May I find a woman fair,
And her mind as clear as air,
If her beauty go alone,
'Tis to me as if't were none.
May I find a woman rich,
And not of too high a pitch;
If that pride should cause disdain,
Tell me, lover, where's thy gain?
May I find a woman wise,
And her falseliood not disguise;
Hath she wit as she hath will,
Double arm'd she is to ill.
May I find a woman kind,
And not wavering like the wind:
How should I call that love mine,
When 'tis his, and his, and thine?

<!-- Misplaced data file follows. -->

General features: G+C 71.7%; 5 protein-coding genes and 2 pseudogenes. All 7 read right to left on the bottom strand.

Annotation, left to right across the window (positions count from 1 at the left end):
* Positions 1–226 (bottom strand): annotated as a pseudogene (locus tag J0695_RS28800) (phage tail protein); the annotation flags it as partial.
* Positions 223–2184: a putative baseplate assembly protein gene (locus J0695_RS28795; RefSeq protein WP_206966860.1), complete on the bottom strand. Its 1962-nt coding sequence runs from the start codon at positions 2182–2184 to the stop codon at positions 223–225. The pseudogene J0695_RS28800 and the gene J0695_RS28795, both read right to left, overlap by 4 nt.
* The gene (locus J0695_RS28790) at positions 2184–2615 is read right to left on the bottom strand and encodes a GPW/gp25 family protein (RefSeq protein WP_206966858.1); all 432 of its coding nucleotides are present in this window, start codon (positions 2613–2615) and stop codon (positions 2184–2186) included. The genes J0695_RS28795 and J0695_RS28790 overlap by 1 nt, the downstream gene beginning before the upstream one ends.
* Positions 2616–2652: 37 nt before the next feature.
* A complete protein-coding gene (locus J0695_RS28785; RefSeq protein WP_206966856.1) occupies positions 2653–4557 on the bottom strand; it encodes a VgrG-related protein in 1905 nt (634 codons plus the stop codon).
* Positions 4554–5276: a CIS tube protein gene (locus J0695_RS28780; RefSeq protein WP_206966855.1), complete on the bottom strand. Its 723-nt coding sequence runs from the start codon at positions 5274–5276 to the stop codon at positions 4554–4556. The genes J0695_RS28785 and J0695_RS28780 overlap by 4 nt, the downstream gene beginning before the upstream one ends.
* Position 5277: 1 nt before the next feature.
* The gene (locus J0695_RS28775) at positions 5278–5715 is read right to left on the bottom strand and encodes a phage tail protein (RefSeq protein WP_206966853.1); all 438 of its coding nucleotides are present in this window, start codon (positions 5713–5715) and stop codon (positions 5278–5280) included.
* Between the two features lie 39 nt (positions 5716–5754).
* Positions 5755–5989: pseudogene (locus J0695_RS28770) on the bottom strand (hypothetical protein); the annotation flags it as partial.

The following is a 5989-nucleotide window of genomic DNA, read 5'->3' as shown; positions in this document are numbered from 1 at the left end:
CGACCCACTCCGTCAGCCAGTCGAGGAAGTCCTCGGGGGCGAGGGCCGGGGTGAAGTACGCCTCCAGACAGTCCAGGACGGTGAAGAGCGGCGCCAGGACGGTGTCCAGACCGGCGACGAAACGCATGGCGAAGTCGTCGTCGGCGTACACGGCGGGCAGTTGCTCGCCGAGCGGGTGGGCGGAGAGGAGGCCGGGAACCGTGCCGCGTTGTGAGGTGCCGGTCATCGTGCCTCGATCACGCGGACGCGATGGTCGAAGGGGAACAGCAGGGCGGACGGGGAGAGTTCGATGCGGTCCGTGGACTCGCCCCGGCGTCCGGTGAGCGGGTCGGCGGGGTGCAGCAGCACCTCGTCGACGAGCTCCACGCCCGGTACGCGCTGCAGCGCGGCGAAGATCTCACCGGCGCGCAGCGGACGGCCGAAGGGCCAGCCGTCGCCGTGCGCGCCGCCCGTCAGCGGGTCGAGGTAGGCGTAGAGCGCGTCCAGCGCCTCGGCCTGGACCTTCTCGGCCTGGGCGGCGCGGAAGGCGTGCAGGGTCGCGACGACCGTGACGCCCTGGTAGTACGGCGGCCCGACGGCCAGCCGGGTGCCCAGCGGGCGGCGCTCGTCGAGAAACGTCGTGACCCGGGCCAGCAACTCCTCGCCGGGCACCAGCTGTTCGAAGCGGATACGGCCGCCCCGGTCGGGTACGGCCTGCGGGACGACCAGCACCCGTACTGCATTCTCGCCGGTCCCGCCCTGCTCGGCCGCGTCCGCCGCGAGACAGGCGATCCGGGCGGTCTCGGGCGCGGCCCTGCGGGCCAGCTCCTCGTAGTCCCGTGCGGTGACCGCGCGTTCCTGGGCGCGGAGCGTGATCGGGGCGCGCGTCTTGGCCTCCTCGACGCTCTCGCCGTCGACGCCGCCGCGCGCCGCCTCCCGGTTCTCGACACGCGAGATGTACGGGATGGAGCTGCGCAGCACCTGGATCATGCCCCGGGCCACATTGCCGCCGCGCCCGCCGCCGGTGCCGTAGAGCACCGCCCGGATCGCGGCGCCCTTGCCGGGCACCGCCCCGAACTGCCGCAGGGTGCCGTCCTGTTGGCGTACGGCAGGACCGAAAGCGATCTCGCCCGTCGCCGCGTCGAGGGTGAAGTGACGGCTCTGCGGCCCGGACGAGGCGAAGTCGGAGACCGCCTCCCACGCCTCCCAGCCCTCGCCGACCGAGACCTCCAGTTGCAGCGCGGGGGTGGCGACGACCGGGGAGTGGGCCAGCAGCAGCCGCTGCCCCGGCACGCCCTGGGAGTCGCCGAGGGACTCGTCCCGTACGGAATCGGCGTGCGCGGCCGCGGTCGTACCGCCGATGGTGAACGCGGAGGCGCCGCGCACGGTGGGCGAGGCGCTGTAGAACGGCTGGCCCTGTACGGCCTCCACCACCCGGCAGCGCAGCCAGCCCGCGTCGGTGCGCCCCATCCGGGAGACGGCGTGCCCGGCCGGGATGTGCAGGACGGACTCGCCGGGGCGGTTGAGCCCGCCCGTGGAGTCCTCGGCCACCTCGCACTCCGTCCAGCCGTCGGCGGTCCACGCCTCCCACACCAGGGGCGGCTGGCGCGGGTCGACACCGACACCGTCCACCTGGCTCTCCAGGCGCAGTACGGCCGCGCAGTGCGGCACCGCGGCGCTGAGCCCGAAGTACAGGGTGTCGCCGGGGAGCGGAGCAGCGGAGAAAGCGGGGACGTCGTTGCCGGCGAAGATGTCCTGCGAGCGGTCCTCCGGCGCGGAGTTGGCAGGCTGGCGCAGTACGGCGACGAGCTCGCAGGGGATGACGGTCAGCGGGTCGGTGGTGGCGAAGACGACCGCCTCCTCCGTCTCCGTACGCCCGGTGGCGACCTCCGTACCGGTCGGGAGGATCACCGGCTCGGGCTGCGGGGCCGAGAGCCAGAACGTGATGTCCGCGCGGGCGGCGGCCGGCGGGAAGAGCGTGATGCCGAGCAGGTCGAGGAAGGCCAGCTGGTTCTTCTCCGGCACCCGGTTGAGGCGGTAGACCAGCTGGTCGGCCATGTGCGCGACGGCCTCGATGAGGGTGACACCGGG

May I find a woman true,
There is Bettutv's fairest hue,
There is Beauty, Love, and Wit:
Happy he can compass it.
More verses by Francis Beaumont
- On The Tombs In Westminster Abbey
- The Conclusion
- An Elegy On The Death Of The Virtuous Lady Elizabeth, Countess Of Rutland
- To My Dear Friend M. Ben Jonson, On His Fox
- Upon The Silent Woman